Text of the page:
- Rep. Charles Rangel (D-NY) "will run for a 23rd term representing his Harlem district and plans an announcement as early as" Thursday. (New York Daily News)
- Rep. Paul Ryan (R-WI) "will seek to become the next chairman of the Ways and Means Committee, a move that would bring instant star power to the cause of tax reform while complicating his presidential ambitions." (Politico)
Hotline editors weigh in on the stories that drive the day
• Each of yesterday's 3 retirements changed the 2014 House outlook. Matheson's retirement all but gives UT-04 to the GOP, Latham's now makes IA-03 1 of 3 open Republican seats that President Obama carried in 2012, and Wolf's gives Dems the opportunity to see if they can translate favorable demographic change in Northern Virginia into a House gain, as they did in 2008 when another NoVa GOP veteran, Tom Davis, retired. (Wolf's district is more evenly split, though: Obama and Gov.-elect Terry McAuliffe both lost it by 1 point in 2012.)
• Pennsylvania Gov. Tom Corbett (R) came out in support of a ban on discrimination based on sexual orientation in the state, adding him to a small group of GOP governors who have shown movement on LGBT issues this year. New Jersey Gov. Chris Christie (R) abandoned the state's legal challenge to gay marriage in October, and Michigan Gov. Rick Snyder (R) said earlier this week that he was "open" to extending civil protections for gay people. Their actions -- along with Sen. Rob Portman (R-OH) expressing support for gay marriage -- indicate a growing amount of wiggle room on the issue among blue-state Republicans.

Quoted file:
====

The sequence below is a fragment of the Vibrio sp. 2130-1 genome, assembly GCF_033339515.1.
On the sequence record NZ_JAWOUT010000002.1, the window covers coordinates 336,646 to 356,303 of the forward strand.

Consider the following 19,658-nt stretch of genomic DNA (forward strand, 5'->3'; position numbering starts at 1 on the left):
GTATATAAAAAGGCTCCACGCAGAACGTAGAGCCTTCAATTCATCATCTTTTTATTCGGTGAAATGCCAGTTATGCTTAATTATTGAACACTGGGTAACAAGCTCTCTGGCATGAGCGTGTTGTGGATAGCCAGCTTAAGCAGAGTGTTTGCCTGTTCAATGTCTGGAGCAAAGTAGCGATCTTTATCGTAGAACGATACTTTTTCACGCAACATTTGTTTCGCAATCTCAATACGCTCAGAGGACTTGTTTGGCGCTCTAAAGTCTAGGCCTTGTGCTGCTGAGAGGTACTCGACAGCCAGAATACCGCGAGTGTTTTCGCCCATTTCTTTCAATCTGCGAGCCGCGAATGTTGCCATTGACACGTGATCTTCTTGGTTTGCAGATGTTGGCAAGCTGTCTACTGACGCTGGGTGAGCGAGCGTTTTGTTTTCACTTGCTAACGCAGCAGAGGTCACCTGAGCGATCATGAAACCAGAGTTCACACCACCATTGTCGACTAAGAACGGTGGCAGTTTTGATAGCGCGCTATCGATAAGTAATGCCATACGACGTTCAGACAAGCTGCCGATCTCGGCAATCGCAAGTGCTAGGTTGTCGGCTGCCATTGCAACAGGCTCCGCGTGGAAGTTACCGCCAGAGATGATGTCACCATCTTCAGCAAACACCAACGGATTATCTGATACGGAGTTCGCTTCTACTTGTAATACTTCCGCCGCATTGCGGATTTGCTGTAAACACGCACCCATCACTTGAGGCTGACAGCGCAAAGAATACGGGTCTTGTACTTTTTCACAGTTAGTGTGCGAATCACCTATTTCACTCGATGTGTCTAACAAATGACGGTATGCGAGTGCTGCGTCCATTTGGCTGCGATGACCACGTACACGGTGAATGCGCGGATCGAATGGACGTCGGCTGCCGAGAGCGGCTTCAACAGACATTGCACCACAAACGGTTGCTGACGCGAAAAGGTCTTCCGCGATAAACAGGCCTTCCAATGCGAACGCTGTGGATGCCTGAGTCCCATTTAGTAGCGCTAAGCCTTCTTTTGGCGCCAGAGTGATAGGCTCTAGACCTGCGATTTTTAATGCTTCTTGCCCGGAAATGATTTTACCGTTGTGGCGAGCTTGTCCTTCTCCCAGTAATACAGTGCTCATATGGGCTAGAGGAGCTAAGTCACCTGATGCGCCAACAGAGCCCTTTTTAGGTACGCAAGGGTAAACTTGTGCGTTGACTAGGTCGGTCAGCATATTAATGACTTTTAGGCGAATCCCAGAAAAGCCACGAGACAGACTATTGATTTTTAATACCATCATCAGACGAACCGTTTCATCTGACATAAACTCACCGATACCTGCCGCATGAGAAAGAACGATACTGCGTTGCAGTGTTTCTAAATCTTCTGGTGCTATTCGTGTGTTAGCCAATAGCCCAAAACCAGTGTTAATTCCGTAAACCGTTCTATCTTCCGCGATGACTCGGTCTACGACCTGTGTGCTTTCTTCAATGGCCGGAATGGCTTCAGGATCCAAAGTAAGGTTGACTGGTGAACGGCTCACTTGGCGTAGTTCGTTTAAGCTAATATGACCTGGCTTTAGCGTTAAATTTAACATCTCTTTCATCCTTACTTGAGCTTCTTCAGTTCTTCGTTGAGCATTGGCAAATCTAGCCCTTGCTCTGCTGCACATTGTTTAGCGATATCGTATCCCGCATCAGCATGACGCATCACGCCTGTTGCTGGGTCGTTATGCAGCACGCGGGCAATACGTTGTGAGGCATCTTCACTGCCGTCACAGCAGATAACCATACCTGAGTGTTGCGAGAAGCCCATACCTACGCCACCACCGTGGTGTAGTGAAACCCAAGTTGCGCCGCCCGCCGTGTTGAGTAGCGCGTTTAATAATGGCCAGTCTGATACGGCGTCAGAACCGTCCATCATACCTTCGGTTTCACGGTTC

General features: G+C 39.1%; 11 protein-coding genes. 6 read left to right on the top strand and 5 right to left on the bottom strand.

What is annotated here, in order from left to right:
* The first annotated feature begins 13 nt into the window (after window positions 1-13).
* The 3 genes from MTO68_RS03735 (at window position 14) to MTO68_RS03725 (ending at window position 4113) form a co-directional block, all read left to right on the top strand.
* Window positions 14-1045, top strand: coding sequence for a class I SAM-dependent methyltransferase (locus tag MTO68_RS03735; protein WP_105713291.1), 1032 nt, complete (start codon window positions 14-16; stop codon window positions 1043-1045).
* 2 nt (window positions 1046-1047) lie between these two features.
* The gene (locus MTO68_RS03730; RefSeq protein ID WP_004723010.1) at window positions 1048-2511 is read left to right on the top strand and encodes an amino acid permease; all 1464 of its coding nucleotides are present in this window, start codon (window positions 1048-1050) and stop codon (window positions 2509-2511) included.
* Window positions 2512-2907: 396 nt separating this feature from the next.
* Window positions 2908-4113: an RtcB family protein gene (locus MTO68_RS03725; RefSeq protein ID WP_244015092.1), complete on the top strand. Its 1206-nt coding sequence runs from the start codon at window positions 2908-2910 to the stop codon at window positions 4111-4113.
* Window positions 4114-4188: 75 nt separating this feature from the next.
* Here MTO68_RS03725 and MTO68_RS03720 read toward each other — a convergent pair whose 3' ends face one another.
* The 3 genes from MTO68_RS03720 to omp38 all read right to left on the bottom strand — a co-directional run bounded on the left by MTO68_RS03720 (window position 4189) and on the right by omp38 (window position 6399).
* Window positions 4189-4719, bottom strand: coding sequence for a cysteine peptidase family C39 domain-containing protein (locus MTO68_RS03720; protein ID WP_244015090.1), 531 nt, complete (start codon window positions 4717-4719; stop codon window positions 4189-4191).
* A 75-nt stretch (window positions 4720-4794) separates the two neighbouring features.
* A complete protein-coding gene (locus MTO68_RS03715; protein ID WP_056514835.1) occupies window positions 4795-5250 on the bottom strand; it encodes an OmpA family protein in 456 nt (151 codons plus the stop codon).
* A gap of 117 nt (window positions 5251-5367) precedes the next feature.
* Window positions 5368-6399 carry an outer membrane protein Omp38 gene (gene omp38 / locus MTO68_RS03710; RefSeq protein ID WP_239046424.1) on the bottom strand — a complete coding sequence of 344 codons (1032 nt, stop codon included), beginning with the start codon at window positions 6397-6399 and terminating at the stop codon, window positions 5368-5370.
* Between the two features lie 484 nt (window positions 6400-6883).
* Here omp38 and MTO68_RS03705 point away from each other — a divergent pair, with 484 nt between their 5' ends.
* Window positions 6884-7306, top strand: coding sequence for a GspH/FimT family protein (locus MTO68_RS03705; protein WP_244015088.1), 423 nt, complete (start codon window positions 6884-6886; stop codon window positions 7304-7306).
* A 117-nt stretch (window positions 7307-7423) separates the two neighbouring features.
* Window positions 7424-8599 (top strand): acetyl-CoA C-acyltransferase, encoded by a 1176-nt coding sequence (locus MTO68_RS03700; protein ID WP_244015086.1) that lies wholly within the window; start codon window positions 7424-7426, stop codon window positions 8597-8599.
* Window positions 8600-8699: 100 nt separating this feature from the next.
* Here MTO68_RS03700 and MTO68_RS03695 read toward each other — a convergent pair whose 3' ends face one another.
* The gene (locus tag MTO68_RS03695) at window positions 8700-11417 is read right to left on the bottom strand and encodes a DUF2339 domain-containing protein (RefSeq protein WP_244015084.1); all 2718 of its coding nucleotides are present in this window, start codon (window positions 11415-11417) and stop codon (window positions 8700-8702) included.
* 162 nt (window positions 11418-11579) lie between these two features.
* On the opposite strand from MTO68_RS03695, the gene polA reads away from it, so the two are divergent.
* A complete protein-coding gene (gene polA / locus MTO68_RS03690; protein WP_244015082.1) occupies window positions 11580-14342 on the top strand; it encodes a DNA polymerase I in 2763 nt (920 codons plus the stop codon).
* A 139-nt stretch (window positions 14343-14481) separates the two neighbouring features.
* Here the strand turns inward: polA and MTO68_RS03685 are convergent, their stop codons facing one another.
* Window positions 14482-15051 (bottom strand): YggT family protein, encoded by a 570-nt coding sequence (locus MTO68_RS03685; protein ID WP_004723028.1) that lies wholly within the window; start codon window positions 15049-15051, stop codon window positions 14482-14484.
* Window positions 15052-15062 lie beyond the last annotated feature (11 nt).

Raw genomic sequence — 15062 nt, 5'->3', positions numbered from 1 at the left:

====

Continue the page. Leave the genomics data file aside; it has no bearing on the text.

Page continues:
HAIR OF THE DOG
"A Florida Wal-Mart employee faces charges after officials say he shot a co-worker's car window because she won an employee-of-the-month award." (AP)
FRESH BREWED BUZZ
- The White House announced that Obama, Vice President Biden and the first lady "will not attend the Winter Olympics in Sochi, Russia, in February, a pointed snub by an administration that is feuding with Russian leaders on a range of foreign policy and human rights issues." (Washington Post)
- Justice Ruth Bader Ginsburg "said Tuesday that Supreme Court justices should work as long as they can and shouldn't manipulate their retirement so a like-minded president can appoint their successor." (AP)
- "Jerry Brown, urged to run for president, won't rule out 2016 bid" (Los Angeles Times)
- Obama joked Tuesday that he wished things were as 'ruthlessly efficient' in Washington as they are in the Netflix original series 'House of Cards.'" Obama: "It's true. I was looking at Kevin Spacey, I was thinking man, this guy's getting a lot of stuff done." (The Hill)